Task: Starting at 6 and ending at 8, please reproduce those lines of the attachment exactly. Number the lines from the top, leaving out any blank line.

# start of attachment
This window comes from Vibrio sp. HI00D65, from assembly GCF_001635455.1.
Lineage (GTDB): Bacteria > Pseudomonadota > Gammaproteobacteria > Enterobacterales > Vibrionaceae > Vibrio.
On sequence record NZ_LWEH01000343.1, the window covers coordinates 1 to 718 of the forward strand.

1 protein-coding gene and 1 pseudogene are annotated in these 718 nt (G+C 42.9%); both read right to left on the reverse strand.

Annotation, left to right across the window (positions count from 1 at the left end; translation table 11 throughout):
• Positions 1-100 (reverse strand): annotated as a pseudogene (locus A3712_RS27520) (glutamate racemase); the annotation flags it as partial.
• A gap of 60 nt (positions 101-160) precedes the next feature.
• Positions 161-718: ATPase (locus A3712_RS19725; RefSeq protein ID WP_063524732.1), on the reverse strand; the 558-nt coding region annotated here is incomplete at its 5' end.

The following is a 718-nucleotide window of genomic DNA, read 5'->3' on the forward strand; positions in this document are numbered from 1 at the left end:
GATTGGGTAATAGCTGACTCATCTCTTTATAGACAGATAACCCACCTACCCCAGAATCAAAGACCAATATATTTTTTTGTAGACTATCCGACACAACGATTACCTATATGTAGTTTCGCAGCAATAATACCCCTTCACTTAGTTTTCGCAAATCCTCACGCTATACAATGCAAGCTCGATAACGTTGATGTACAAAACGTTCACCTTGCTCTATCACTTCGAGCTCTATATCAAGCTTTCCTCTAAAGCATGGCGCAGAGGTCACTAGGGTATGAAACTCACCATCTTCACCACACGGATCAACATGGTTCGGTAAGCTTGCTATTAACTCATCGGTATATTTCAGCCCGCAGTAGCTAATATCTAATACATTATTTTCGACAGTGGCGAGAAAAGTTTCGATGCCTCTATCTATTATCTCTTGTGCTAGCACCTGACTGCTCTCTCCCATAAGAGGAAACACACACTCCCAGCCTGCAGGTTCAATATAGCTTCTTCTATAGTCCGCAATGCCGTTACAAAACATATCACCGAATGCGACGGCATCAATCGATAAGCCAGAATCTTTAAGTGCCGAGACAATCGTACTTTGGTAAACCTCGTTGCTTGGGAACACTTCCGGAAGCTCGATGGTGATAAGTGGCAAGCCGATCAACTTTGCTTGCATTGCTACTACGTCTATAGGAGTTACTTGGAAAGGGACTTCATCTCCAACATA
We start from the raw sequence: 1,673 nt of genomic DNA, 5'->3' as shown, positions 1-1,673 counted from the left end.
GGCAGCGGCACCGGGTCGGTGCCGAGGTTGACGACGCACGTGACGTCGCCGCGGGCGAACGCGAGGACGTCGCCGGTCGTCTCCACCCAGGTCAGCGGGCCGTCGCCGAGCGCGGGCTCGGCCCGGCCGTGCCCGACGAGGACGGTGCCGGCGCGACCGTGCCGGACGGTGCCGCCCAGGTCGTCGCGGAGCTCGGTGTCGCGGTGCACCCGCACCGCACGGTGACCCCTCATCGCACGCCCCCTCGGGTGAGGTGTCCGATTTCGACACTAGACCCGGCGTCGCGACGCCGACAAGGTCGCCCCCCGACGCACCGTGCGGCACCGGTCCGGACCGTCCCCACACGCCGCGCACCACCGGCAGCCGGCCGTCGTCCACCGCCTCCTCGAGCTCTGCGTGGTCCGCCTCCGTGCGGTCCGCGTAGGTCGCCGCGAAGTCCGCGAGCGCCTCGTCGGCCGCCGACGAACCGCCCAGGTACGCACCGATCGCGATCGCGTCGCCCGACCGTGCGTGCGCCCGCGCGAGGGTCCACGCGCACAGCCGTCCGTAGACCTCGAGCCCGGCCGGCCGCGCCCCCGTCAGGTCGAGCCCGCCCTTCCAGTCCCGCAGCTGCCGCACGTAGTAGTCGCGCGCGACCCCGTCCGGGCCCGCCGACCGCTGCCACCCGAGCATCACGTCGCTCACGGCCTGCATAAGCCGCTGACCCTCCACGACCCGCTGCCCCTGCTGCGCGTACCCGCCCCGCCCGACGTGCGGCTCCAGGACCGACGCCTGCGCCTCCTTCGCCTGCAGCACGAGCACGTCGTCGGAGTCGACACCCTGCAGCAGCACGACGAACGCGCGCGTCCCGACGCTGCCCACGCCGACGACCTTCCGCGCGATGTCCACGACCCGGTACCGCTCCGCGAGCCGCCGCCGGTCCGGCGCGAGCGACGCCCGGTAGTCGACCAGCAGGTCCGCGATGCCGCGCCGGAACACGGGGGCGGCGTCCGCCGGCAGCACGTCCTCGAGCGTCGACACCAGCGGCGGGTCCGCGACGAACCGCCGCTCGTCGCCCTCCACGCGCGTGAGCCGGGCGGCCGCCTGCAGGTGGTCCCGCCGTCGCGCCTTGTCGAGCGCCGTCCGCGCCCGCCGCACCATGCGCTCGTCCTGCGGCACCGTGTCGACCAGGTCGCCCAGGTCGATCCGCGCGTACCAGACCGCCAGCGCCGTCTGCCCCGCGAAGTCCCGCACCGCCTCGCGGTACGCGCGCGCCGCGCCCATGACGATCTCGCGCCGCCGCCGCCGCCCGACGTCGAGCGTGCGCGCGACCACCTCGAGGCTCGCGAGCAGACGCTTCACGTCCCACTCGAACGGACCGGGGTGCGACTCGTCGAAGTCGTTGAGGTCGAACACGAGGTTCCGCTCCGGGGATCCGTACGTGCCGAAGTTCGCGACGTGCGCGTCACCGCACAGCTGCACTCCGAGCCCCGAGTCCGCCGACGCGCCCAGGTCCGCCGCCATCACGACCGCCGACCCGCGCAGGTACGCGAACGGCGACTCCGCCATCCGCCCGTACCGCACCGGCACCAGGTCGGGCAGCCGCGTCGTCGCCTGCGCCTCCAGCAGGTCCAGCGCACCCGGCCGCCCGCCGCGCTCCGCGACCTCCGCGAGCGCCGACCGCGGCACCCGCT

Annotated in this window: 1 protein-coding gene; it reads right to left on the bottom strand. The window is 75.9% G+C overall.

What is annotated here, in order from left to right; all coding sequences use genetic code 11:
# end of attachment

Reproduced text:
• Positions 1-100 (reverse strand): annotated as a pseudogene (locus A3712_RS27520) (glutamate racemase); the annotation flags it as partial.
• A gap of 60 nt (positions 101-160) precedes the next feature.
• Positions 161-718: ATPase (locus A3712_RS19725; RefSeq protein ID WP_063524732.1), on the reverse strand; the 558-nt coding region annotated here is incomplete at its 5' end.